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1

They can be called eponymous adjectives. Wikipedia has a long list. There is no reason to limit them to Latin origins, and really, there's nothing Latin about Elizabethan or Georgian. English adjectives made from English names.


2

I'd call them dynastic adjectives heraldic adjectives :-)


1

Those are "adjectives derived from proper nouns" and there's no specific term for them other than that, as far as I know.


-1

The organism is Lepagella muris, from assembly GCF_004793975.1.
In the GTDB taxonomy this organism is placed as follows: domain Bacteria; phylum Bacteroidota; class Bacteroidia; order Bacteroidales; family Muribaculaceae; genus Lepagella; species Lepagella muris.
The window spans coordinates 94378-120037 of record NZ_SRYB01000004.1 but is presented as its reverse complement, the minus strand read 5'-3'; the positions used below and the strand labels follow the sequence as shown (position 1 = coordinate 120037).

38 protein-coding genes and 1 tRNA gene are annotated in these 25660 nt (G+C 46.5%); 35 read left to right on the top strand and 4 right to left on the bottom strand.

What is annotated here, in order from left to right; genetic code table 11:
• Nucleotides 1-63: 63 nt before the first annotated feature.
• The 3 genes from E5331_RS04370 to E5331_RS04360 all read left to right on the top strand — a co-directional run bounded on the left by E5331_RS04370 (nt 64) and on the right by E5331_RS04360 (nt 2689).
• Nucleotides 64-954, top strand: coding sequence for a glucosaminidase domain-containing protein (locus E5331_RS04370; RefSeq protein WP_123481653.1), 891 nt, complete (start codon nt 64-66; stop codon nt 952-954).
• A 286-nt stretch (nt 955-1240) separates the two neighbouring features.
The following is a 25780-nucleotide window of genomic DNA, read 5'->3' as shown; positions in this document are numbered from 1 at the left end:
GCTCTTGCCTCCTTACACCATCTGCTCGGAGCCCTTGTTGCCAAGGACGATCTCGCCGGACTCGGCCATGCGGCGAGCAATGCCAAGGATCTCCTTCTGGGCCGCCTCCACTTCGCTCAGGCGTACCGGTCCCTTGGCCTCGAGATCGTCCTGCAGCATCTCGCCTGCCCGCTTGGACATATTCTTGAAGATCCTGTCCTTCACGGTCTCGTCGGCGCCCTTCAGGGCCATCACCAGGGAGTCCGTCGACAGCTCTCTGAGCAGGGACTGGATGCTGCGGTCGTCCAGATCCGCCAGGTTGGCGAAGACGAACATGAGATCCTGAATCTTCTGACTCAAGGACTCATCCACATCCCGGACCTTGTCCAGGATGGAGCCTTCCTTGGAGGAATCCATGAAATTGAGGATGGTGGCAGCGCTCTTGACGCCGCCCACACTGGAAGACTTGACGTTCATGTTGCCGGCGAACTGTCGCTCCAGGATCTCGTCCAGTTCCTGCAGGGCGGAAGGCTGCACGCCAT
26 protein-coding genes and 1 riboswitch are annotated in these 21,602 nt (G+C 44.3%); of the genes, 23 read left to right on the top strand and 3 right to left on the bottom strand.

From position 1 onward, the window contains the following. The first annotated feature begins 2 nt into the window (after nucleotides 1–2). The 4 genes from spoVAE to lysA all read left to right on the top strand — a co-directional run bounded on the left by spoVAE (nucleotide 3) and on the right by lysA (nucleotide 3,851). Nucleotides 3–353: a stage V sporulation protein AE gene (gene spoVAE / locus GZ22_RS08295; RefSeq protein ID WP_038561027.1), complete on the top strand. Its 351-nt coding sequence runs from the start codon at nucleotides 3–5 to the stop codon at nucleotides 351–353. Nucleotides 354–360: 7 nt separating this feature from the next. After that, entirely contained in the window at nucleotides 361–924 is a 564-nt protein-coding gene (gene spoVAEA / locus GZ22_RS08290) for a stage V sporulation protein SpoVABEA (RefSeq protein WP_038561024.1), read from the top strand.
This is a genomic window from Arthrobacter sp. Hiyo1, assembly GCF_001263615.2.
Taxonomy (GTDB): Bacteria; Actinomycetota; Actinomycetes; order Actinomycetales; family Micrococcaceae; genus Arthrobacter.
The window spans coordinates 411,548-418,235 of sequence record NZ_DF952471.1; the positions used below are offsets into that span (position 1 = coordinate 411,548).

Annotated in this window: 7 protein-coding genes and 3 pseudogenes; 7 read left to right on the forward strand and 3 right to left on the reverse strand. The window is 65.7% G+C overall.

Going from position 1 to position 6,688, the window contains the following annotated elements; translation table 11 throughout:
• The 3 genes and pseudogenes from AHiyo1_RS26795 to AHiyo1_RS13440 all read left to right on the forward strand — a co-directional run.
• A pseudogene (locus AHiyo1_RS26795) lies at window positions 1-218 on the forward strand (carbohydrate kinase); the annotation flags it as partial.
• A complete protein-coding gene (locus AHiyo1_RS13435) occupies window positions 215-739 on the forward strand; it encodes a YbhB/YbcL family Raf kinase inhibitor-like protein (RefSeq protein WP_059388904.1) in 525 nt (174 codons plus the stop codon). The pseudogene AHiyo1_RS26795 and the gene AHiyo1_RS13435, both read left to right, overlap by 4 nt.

It all depends on context. In the context of sports, "commentator" is rubbish. Most professional American writers or normal Joe Blow speakers will use "announcer" for someone who calls a sports game, or "color analyst" for someone who provides insight beyond play-by-play. Commentator in a sports context reeks of bogus linguistic artifice, as if the person ...


0

Consider this example: Judges on the various federal District Courts of Appeal are beginning to rebel against their masters, the Supreme Court. Here we have one entity (the Supreme Court) referred to as something plural (masters). It is indisputable that the Supreme Court has ultimate authority over the decisions of the various courts of appeal. But if ...



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